The Kingston DataTraveller HyperX 3.0 USB drive is robust and sporty. The one ITWeb reviewed holds an impressive 64GB. The flash drive is also available in 128GB and 256GB capacities, the latter of which can store around 10 Blu-ray disks or 54 DVDs.
It has been designed for tech enthusiasts who are looking to carry their photos, videos and data on the go while demanding fast speeds. The flash drive has a strong, rubberised grip and looks like it can take a beating if dropped or roughly handled.
The HyperX reads data at a transfer rate of up to 225MB per second and writes at 135MB per second. The fast write speeds mean users can work on large files or applications from the drive while experiencing minimum performance lag.While it wins in terms of speed, it fails when it comes to cost-effectiveness, as the 256GB will set you back by R6 799, the same cost as a high-quality notebook or tablet device.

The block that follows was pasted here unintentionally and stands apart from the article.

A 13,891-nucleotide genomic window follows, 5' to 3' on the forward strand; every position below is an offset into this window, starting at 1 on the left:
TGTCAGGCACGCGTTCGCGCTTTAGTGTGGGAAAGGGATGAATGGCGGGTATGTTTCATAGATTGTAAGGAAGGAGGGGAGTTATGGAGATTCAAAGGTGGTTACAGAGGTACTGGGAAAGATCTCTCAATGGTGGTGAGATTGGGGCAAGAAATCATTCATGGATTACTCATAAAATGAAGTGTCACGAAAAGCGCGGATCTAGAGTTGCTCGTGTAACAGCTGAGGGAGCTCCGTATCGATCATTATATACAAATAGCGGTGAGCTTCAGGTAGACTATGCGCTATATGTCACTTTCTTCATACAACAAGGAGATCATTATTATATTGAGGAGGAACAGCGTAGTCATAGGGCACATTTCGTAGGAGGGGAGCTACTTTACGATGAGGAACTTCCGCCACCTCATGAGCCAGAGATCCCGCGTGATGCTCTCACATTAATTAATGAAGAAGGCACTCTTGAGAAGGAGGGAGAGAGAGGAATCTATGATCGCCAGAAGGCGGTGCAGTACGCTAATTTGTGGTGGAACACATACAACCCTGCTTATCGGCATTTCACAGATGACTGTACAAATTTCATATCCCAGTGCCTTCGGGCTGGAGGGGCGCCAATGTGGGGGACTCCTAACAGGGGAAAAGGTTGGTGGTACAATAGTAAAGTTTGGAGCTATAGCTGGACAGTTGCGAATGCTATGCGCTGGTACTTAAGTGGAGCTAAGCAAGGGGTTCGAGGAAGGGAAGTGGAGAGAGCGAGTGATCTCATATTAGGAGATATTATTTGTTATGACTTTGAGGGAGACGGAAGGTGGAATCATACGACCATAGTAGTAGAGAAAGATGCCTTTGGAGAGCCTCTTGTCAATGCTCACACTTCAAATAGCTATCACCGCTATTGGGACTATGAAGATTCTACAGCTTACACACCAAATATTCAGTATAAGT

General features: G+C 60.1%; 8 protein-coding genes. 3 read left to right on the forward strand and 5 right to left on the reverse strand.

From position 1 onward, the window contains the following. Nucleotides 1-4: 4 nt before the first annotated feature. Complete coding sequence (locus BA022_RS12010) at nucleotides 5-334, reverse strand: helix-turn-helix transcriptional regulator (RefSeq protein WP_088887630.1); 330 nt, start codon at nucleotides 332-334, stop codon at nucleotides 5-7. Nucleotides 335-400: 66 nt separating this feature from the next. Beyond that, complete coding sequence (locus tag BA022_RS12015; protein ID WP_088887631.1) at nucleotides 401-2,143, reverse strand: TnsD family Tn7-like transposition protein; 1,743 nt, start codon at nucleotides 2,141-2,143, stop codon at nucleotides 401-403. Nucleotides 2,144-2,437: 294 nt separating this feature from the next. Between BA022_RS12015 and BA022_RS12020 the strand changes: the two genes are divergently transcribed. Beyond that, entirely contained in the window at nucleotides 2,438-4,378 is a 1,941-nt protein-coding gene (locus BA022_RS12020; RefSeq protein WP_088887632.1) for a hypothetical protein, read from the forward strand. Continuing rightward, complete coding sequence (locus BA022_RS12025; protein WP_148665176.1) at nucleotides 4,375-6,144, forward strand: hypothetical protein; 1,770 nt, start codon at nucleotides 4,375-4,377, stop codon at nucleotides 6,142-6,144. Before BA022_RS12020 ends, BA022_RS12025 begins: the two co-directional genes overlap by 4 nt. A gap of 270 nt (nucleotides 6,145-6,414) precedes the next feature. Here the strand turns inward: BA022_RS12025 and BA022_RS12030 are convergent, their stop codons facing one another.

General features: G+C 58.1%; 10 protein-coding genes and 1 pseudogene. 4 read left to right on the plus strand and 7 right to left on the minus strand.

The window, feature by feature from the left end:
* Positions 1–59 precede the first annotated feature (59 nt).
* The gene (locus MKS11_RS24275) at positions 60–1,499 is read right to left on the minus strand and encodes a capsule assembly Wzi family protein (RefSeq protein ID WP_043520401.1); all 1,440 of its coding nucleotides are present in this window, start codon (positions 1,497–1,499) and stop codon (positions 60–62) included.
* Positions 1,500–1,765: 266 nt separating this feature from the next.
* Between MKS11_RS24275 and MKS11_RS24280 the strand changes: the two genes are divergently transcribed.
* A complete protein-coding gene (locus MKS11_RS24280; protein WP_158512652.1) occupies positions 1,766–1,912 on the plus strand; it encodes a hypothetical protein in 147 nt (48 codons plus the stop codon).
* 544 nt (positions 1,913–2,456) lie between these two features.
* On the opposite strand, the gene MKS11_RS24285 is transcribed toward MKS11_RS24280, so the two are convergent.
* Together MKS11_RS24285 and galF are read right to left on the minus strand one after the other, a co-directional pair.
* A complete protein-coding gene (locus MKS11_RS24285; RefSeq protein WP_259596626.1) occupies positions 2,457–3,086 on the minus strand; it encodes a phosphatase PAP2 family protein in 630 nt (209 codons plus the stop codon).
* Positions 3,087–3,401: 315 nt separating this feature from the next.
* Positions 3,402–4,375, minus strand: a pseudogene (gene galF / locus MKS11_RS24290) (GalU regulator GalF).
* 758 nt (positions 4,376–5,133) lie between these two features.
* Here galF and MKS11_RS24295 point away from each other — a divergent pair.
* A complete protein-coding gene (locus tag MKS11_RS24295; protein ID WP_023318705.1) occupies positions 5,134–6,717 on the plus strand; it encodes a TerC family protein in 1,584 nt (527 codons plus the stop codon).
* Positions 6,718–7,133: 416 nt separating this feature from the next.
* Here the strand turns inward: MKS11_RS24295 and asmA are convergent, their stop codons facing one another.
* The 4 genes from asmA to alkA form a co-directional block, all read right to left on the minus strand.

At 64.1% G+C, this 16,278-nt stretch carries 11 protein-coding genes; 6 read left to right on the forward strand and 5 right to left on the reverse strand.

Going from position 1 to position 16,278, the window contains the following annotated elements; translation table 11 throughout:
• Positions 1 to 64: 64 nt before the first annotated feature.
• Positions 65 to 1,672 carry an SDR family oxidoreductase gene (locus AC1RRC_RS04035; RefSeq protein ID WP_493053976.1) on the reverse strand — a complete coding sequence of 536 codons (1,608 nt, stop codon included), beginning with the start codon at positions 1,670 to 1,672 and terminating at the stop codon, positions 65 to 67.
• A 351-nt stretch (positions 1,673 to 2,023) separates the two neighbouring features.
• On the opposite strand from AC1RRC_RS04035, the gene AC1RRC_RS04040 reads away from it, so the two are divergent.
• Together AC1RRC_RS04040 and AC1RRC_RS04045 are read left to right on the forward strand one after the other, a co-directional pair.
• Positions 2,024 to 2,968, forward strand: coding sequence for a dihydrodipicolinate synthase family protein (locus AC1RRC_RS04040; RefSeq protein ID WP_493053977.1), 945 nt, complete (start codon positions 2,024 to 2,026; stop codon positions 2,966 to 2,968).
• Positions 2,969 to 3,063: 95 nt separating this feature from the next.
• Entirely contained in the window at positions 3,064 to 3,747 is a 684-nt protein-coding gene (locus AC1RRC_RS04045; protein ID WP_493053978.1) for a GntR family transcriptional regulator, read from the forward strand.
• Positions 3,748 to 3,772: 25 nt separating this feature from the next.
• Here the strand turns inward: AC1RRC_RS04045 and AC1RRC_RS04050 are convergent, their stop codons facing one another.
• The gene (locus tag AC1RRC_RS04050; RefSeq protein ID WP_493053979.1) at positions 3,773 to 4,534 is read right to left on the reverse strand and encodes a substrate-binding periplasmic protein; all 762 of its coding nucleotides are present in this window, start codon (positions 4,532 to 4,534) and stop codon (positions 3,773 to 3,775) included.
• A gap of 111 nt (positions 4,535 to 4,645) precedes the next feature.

The Kingston DT Micro is one of the tiniest flash drives on the market, but it's fast and stores 8GB. I just felt that I would lose the tiny device at any minute.While its small size is designed to make the device compact and to not block other ports, I found that perhaps this flash drive, which is smaller than my thumbnail, is a bit too small. However, its size makes it ideally suited to a tablet device.
The Kingston DataTraveller SE9 (DTSE9) is elegant, sleek, very lightweight and comes in a slim, metal casing that can be attached to a keychain. ITWeb reviewed the 8GB flash drive, but it also comes in 16GB. Its small size means it does not get in the way of other flash drives when USB ports are clustered together.
ITWeb pitted the three drives against each other to test their file transfer speed.
In the speed test, the HyperX took six minutes to copy a 350MB video, the SE9 took 12 minutes to transfer the same file, and the DT micro took 15 minutes.